As preparation for engaging more seriously with some more school chaplaincy, I’ve been reading the ‘Religious and Moral Education: principles and practice’ section of the Curriculum for excellence. And I have to say, it’s quite inspiring. I’d picked the paper up with some misgivings, but in fact, the curriculum aims to help pupils gradually explore beliefs and values with a view to developing their own.
Full recognition is given to the religious traditions, with Christianity as the indispensible one (overtly for historical and cultural reasons). The pupil is expected to learn from these traditions, not just study them. Teachers are advised to consult with local faith representatives about beliefs and practices.
Of course, there are particular aims of this curriculum. Development of toleration of those whose beliefs and values differ from yours is strongly highlighted. There are certain values which are expected to be instilled in the pupils: wisdom, justice, compassion and integrity. The place of non-religious belief- and value-systems is recognised.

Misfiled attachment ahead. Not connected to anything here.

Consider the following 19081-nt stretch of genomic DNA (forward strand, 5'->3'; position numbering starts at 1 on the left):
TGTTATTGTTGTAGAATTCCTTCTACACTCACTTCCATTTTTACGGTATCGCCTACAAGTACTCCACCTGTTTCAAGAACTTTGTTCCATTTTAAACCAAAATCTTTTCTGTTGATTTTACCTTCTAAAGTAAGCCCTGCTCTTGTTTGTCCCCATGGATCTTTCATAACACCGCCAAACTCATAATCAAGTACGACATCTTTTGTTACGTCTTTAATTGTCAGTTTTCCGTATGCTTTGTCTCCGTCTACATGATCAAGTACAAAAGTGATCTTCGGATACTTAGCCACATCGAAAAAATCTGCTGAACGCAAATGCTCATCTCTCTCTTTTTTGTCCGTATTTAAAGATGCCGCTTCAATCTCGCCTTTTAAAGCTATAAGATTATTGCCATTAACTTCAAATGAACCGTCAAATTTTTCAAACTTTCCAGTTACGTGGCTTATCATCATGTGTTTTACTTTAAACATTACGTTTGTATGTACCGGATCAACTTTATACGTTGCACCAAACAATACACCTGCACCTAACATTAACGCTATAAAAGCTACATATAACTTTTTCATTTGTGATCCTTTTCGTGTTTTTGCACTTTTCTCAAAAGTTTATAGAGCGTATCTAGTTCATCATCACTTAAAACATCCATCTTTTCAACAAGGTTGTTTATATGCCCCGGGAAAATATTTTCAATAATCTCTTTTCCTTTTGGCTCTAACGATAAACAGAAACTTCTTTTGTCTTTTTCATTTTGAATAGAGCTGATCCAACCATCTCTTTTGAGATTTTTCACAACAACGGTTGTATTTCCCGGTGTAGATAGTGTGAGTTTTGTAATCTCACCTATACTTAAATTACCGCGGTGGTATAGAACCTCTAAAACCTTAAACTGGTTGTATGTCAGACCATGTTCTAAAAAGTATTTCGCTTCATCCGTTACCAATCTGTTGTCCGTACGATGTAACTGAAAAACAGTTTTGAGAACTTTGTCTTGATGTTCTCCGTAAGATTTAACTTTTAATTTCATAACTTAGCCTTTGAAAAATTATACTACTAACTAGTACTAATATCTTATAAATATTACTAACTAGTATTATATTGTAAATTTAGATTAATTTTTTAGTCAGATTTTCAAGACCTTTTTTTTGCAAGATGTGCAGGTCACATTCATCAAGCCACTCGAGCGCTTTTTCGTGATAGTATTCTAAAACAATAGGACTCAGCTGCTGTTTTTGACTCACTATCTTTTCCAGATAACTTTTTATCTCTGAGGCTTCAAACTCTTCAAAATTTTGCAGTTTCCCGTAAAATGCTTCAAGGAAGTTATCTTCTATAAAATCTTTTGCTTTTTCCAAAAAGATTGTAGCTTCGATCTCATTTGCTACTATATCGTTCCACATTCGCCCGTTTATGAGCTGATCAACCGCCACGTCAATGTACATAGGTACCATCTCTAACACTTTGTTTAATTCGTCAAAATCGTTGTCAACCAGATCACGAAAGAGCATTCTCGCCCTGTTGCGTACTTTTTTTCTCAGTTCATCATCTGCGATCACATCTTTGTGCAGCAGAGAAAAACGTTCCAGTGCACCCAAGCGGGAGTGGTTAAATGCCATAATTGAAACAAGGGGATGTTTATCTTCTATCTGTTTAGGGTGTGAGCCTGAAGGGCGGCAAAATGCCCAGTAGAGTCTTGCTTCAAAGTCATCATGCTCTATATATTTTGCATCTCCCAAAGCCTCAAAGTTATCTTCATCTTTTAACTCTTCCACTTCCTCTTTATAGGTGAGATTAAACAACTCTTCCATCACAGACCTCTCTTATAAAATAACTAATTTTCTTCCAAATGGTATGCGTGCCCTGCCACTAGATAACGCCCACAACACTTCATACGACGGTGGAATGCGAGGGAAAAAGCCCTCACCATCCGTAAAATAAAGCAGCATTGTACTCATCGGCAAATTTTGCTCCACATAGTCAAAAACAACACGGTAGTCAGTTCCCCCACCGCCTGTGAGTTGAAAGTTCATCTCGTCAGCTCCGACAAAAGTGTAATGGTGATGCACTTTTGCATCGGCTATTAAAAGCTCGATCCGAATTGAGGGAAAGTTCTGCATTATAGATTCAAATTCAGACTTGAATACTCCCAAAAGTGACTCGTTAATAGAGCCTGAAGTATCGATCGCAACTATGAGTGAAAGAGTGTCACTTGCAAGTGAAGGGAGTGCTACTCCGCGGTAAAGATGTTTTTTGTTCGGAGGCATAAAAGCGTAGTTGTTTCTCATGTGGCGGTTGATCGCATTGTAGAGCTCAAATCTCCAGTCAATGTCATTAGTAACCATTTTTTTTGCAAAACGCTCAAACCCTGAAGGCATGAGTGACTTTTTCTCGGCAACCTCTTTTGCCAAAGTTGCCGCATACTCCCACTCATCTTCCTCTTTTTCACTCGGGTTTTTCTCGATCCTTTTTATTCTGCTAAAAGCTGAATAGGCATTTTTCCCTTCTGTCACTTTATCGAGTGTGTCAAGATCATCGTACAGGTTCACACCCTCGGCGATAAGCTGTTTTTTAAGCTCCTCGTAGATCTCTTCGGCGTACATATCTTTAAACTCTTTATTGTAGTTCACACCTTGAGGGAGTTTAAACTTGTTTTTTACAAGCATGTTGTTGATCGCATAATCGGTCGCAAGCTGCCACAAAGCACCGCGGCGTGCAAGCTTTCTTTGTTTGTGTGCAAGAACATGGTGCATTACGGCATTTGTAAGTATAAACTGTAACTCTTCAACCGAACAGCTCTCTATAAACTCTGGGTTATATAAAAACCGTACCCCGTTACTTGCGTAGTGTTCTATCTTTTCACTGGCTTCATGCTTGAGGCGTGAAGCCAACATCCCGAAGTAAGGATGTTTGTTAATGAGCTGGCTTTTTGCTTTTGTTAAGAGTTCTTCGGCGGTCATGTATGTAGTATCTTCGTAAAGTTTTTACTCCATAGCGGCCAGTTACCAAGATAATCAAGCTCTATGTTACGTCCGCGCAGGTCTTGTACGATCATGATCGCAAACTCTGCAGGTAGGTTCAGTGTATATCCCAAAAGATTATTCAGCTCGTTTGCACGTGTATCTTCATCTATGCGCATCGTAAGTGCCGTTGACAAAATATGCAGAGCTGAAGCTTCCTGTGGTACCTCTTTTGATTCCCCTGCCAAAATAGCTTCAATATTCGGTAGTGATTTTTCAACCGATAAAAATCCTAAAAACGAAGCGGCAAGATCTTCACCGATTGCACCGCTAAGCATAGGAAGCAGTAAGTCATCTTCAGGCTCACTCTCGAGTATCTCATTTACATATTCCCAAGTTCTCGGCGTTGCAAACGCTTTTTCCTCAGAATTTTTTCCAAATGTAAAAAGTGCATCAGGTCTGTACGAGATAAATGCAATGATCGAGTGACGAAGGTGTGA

But what I especially like is the curriculum’s awareness of how beliefs and values are embedded in individuals:
Knowledge and understanding are an essential part of this personal reflection and exploration but they are not its only components. A learner may feel and express a sense of awe and wonder … The spiral, cyclical nature of this process is evident; accordingly, the framework of experiences and outcomes provides opportunities to visit and revisit issues as the journey continues through life. (So, fo example, a sense of awe and wonder is by no means limited to any particular stage of life.)
No, indeed it is not. This passage is worthy of a spiritual director’s manual. I hope our young people do have a sense of awe and wonder in RME at school. That would indeed be excellence.